History of the ALA-ELP Association and the English National Programme

In April 1973 the French authorities organised a colloquium at the Centre for Pedagogical Studies in Sèvres on the schooling of members of CERN personnel (following the decision to locate the CERN SPS accelerator on French soil). This led to the creation of the International Lycée in Ferney Voltaire, with an associated International Primary Programme. There was no ALA-ELP Association at this time; indeed it was not needed because the British Government agreed to finance the programme as an integral part of establishing proper conditions for the British staff working at CERN. The British Government withdrew its backing in 1978 and ALA-ELP was founded using the famous 1901 law under which all French non profit associations exist to keep the Programme alive, by charging parents in order to pay the teachers' salaries and the running costs. During the ensuing period of uncertainty, CERN provided stability by signing agreements to act as financial intermediary and to hire the teaching staff.

 Meanwhile the French Ministry of Education created a unified legal status for the various international lycées in France by defining in texts published in 1981 how 'International Sections'  would operate within such lycées. The texts stated that such sections would either be financed by partner countries, or, if this was impossible, by parents’ associations operating under the 1901 law. Since the international sections at Ferney-Voltaire existed before these texts, they remained ‘programmes’, and were not renamed ‘sections’.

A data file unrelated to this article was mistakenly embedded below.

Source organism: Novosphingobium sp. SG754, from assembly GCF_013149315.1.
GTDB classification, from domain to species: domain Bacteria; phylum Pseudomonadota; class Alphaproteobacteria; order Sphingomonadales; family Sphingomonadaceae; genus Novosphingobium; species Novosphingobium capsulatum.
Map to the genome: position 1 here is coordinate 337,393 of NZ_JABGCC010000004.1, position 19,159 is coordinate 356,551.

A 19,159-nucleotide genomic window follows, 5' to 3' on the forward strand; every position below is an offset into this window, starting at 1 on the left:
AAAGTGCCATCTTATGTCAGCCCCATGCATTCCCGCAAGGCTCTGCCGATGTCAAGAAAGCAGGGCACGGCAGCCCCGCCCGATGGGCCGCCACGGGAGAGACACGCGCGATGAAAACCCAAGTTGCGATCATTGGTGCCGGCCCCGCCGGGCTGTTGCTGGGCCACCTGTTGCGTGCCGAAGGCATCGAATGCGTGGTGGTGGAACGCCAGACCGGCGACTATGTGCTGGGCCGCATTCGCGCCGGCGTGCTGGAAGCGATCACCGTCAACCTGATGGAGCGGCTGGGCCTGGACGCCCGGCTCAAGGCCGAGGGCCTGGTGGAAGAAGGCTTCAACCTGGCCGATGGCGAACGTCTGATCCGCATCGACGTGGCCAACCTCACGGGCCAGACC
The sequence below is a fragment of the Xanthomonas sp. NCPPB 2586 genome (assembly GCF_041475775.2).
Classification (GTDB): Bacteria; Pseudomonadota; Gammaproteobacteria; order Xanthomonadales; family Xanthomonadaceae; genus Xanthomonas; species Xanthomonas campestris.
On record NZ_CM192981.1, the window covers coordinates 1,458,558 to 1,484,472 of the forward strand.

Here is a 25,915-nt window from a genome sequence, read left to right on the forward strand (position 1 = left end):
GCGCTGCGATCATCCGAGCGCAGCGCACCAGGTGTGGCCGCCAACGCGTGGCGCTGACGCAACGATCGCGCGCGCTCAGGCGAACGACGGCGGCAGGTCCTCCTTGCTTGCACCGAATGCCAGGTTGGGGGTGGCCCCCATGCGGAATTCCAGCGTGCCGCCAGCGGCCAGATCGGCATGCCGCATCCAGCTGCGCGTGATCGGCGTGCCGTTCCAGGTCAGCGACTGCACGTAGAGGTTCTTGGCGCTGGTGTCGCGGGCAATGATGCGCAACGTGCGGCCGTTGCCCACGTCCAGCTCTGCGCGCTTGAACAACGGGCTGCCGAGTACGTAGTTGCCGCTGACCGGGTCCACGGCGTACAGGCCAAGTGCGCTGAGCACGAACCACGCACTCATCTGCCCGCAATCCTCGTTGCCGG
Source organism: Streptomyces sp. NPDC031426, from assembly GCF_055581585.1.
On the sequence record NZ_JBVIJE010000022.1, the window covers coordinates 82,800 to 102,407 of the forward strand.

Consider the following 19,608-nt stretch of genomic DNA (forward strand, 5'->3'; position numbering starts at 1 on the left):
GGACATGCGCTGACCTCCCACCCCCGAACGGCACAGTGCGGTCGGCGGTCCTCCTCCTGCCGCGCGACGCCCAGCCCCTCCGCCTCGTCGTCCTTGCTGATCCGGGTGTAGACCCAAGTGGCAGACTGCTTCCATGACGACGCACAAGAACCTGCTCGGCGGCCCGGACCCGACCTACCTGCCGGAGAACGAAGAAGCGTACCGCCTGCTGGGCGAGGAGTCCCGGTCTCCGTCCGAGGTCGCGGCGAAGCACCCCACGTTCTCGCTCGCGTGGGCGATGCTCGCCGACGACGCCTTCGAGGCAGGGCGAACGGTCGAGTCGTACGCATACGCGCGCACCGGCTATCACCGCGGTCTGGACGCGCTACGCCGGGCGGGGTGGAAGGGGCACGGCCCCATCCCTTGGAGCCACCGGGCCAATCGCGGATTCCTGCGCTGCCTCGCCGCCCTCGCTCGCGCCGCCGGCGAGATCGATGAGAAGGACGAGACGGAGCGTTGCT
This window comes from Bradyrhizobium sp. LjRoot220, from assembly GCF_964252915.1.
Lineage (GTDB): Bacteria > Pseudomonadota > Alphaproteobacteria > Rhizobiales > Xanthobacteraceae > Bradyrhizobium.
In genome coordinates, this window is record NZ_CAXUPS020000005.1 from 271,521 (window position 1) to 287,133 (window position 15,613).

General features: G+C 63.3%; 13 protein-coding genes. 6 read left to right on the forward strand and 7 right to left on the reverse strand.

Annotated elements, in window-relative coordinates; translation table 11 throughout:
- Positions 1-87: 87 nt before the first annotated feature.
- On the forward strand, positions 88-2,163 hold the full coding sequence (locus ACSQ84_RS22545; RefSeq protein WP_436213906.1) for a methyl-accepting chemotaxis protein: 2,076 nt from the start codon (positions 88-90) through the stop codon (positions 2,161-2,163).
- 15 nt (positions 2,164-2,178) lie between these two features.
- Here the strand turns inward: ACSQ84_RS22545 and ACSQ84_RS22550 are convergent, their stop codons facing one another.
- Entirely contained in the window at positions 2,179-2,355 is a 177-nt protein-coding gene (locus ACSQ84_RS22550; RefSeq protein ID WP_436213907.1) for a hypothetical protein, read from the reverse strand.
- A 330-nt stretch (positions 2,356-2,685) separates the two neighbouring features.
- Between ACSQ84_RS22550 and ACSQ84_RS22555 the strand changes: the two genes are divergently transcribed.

In 1993, CERN decided that the Association was mature enough to take over. A ‘Convention’ was negotiated between the Association and the Lycée, and new contracts with the teaching staff were drawn up and signed with ALA-ELP as their direct employer. The Lycée continued to handle all salary and Social Security payments for the English National Programme staff, the Association being billed to cover this.

In 1998, the Association was informed that, as the English National Programme was a private Association controlling private funds, the Lycée's accountant did not legally have the right to pay salaries to the English National teachers. The situation was not in conformity with French law. Hence the Committee was obliged to take over this responsibility in January 1999, employing an accounting firm to prepare the salary and Social Security payment slips.

CERN continued to support the Association until 2003 with an advance to pay salaries at the beginning of the year, before the fees were collected. CERN still has a seat on the Governing Board of the Lycée to defend the interests of CERN generally, and of the national programmes in particular.

The ALA-ELP Association has a duty to look beyond today (the needs of our own children who are currently enrolled in the Programme) and to assess and defend the English National Programme in a broader perspective within France and Europe, and even beyond.

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